“He’s given the opposition manager’s team-talk”.
This (or a variant) is one of the great football clichés. Usually uttered when a manager says something about the opposition that appears crass, rude, or insulting.
It was wheeled out earlier this season when John Collins remarked (amongst other things) that players in Scotland aren’t quick or clever enough to routinely punish Celtic for mistakes in the way that sides in European competition can.
[*Pause while Celtic fans reflect on this season’s abysmal European performances, and everyone else has a good cackle*].
As clichés go, its quite a good one, and is usually accompanied by references to “pinning the comments up on the dressing room wall”.
The ‘team-talk’ cliché came to mind today when I read this jaw-droppingly ill-informed and partisan piece from Derek Johnstone in the Evening Shark-Jump.
DJ is no stranger to appearances in this blog, such is the relentless quality of his column.
But today’s piece was extra-special.
Not everyone likes the moniker ‘Bampot’, but most ‘eligible’ folk have appropriated it as a ‘badge of honour’ (as they have with the term “obsessed”), but if ever there was something which fulfilled the role of motivational ‘Bampot Team-Talk’ it is DJ’s latest missive.
Here are some of the highlights…
“THE outcome of the Big Tax Case hearing this week will have no impact financially on Rangers going forward. For all the issues the new board have to contend with at Ibrox just now, this is not one of them.
There has been talk in some quarters already about other penalties that could be handed down to the club. Any discussion, any notion of title stripping is nonsense, though.
The honours Rangers won during the years that EBTs were in use have to remain with the club and the board will defend Rangers against any move to remove them from our list of achievements. Those SPL titles, the Scottish Cups and the League Cups that Rangers won during that time were won fairly and squarely on the park.”
“Rangers are adamant that no titles will be taken from them and that we will keep all the championships and cups that we won during that period.”
“For Dave King, the board and for the club, this is not their problem. It is for the Murray Group and the oldco to worry about.”
So the Big Tax Case is nothing to do with the ‘club’, but the trophies won with players whose earnings were not properly taxed most certainly are?!
And those trophies were won ‘fairly and squarely”?
“It doesn’t matter what a player earns, it is about what they do on the pitch. In the years Rangers won the league and won the cups, they were the best team and deserved to win them. There is no outcry over the seasons when we didn’t win anything.
Money can’t buy you success. You have to do it on the park. There are a lot of teams that have spent huge amounts of money and not had any success. “
It doesn’t matter what the players earn?
Money can’t buy you success?
That must be why amateur side Queen’s Park continue to rack up the trophies and qualify for Europe every year, and why Manchester City are staring down the barrel of relegation to non-league football yet again.
And as for the seasons when Rangers ‘didn’t win anything’… what about European qualification and prize money that may still have been denied to other clubs? That’s the trouble with cheating, DJ, some is always ultimately cheated!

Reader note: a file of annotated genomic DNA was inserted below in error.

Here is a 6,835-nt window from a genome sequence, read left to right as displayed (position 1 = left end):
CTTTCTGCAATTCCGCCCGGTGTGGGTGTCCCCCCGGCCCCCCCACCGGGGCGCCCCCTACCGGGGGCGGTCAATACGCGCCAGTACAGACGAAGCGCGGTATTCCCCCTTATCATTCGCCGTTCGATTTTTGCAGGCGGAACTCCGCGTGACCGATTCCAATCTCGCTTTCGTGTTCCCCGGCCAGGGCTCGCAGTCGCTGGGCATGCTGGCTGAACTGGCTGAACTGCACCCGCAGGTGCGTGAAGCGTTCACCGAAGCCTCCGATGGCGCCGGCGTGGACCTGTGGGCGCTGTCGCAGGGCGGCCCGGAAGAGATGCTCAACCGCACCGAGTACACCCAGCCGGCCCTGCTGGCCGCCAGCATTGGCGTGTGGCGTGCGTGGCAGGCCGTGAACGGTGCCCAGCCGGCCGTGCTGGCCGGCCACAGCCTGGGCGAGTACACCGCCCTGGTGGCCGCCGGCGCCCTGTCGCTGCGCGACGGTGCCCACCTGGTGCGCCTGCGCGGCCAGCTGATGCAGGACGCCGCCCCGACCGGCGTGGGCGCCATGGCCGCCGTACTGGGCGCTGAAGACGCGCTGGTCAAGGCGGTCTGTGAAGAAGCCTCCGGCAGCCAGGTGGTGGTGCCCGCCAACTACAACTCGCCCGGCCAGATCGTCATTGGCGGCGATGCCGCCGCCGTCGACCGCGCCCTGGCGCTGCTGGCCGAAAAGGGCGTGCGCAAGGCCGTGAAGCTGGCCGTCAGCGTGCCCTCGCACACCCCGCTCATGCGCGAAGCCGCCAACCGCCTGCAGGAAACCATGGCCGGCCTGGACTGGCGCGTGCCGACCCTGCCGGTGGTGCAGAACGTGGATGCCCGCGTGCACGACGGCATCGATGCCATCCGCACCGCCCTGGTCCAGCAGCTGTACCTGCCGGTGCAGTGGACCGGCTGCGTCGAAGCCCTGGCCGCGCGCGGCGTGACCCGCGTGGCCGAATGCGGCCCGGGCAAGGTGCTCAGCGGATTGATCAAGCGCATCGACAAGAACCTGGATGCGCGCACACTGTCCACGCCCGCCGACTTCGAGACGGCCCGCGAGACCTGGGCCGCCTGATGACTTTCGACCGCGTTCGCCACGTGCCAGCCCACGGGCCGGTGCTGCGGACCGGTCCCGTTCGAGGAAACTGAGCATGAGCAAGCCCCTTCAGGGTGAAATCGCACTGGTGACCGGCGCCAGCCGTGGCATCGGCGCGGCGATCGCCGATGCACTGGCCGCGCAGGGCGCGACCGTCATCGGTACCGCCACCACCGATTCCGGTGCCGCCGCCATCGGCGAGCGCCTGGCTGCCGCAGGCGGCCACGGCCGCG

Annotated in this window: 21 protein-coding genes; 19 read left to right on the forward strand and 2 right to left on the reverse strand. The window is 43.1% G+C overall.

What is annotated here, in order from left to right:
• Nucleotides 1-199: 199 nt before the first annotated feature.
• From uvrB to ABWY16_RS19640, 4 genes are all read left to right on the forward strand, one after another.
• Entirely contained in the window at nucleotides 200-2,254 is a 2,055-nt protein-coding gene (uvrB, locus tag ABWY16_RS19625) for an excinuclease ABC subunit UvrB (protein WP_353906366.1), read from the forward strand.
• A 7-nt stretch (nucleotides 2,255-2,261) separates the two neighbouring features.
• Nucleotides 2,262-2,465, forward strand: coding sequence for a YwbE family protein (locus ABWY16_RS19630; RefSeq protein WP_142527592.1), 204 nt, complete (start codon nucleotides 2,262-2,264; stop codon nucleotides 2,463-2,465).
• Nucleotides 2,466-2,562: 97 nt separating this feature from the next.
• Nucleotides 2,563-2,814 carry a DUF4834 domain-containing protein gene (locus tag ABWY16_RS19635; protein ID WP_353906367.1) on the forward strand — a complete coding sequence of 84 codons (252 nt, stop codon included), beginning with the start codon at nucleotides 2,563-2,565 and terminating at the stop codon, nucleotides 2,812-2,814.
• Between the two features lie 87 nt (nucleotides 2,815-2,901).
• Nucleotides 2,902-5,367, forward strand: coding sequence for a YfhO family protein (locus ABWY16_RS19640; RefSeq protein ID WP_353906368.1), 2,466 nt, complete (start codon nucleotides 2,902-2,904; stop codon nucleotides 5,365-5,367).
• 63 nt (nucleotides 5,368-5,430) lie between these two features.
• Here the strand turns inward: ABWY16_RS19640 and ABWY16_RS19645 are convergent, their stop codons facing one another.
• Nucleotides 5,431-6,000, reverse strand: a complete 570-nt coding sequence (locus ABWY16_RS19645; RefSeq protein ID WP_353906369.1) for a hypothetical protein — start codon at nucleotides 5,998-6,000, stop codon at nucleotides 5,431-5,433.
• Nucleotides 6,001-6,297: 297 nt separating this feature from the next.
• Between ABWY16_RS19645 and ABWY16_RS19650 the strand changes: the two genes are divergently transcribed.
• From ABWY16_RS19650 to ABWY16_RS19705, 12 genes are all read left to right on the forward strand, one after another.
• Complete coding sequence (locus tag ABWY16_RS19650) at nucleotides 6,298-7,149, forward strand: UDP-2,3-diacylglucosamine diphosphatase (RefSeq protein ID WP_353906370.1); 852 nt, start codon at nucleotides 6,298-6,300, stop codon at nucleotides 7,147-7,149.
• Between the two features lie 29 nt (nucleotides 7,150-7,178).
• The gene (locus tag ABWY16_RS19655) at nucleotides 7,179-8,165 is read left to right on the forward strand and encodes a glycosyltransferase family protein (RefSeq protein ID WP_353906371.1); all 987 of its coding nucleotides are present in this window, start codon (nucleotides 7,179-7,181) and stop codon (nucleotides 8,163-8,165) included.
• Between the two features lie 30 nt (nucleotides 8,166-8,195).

But DJ isn’t finished yet…
“When this case was brought up at first, it went against HMRC, then it went to an appeal and it went against HMRC again. Now we have a third hearing and it goes for HMRC. That is what will baffle a lot of people. How can two cases go against HMRC and then the third one, with the same details put forward, goes in their favour?”.
In short, DJ thinks HMRC are trailing 2-1 and have still somehow won… How can you even begin explaining the concept of ‘appeals’ and the purpose of ‘higher courts’ to someone seemingly so detached from the realities of everyday judicial process?
Perhaps we should start gently and buy DJ some Perry Mason DVDs?
One thing is for sure however, if the case is appealed to the Supreme Court and HMRC win again, DJ will call the score as 2-2 and demand extra time and penalties. As long as they aren’t title-stripping penalties, of course…
Clearly it isn’t reasonable to expect all ex-footballers to produce a masterclass of insight every time they engage with the media. Let’s face it, Neil McCann can only just about manage to wave a rule book around when he is on TV. But questions have to be asked when utter drivel is passing for informed comment on something as important for our game as the outcome and implications of the Big Tax Case.
DJ’s comments could be portrayed as ‘a bit of fun’. But they aren’t. He’s a prominent commentator in a position to inform and influence. He gets column inches and airtime, and people take notice of what he says.
And it leaves many of us crying out for something better-informed, analytical and hard-hitting. Is it any wonder that with guff like that being churned out the internet ‘Bampots’ produce and consume acres of ‘alternative coverage’?
That alternative coverage may be far from perfect. However, it often possesses redeeming features – in terms of insight and entertainment – that a DJ column and so much else couldn’t manage in a million years.
And it isn’t going away. Especially with DJ’s column pinned to the dressing room wall to keep us all motivated…
NB The Clumpany has written to Celtic about the outcome of the ‘Big Tax Case’ and the need for the football authorities to consider its implications and take any appropriate action. You can see the letter here, and may wish to consider approaching your club in a similar way.